Ocean currents carry plastic instead of nutrients
In May 2020, the BBC reported on a University of Manchester-led study which found up to 1.9 million plastic pieces per square metre on the sea sand lying at the bottom of the Mediterranean near Italy. More microplastics have been found in even deeper regions, including ocean canyons and deep-sea trenches.
The underwater currents carrying oxygen and nutrients throughout the ocean would also carry those microplastics to the biodiversity hotspots, increasing the chance of ingestion by marine life.
While our understanding of deep-sea ocean regions is still in its infancy, researchers suspect the currents could put large regions of marine organisms at risk.
Toxicity could extend to humans as well
When marine life is at risk, humans are also at risk. For example, microplastics have been detected in canned fish. The same is probably true for fresh fish and seafood.
It is a real problem of toxicity since microplastics and plastics are generally created with toxic chemicals. Consuming too high a concentration of these chemicals could lead to long-term problems such as cancer. However, the Environmental Protection Agency (EPA) says more study is needed to quantify the effects.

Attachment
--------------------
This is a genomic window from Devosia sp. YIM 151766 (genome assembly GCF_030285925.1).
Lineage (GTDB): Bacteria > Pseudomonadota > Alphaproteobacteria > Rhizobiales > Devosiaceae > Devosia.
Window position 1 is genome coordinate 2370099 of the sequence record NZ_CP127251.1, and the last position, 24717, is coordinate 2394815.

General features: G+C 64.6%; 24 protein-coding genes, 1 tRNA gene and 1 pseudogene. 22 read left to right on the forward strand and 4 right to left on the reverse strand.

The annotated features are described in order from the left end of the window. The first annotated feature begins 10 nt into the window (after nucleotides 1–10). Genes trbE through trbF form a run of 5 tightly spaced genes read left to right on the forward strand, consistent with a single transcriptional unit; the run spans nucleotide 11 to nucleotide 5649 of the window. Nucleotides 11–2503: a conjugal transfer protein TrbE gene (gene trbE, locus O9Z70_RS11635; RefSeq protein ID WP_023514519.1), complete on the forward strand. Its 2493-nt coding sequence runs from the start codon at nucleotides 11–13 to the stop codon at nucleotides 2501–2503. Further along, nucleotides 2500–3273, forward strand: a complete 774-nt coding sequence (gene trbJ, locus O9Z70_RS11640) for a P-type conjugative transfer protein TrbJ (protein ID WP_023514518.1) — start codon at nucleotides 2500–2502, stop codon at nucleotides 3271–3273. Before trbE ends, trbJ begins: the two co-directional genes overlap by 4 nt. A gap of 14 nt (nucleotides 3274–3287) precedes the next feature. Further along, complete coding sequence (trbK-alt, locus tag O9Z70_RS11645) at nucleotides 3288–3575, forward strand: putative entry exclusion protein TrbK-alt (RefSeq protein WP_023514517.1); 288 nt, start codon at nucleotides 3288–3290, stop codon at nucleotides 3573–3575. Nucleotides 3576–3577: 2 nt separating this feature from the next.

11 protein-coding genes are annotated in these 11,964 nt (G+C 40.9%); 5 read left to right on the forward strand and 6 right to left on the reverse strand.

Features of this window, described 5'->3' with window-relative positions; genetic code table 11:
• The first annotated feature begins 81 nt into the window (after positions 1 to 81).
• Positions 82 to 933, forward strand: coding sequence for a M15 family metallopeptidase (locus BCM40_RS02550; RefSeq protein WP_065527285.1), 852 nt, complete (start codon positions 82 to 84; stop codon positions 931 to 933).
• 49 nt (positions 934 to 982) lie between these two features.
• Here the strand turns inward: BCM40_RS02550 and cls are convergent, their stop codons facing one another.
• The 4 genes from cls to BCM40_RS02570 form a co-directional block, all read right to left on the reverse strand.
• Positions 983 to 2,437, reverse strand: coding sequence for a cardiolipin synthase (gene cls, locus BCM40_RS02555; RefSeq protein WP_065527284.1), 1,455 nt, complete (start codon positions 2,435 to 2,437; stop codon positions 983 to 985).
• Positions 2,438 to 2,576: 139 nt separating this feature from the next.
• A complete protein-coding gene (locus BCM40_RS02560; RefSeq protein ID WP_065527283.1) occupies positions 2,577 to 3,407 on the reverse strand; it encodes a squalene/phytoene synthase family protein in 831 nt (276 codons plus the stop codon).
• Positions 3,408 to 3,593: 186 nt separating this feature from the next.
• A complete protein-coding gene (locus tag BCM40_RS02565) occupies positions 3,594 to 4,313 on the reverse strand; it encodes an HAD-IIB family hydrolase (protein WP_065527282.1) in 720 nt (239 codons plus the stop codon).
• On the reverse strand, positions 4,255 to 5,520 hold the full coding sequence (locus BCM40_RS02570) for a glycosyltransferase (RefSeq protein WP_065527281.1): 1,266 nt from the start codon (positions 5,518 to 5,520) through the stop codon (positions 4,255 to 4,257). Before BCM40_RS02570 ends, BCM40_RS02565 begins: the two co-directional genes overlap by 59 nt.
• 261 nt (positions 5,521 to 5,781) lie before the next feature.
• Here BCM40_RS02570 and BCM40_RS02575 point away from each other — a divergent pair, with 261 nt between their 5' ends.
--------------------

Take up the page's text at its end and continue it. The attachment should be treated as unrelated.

Reversing the Trends
It’s time to change course.
Some changes are already underway. In 2015, the United States government passed the Microbead-Free Waters Act banning microbead plastics from personal care products such as toothpaste.
But laws are just the start. More solutions will come through consumer behaviour.
As a consumer, make sure you encourage companies that are making a difference. Today you can find responsible companies manufacturing home appliances, cars and computers using parts made from recycled plastics. Here is HP’s first laptop made with parts recycled from ocean-bound plastics.
At the same time, support your local recycling programs and dispose of your used plastics according to local recycling regulations. In most cases, it’s as easy as putting the plastic in the recycling bin for curbside pickup.
Local stores or community events often take back items like e-waste for safe recycling at the industrial level.
We see positive trends in the recycling sector, but there’s so much more to do.
We’re only at the beginning!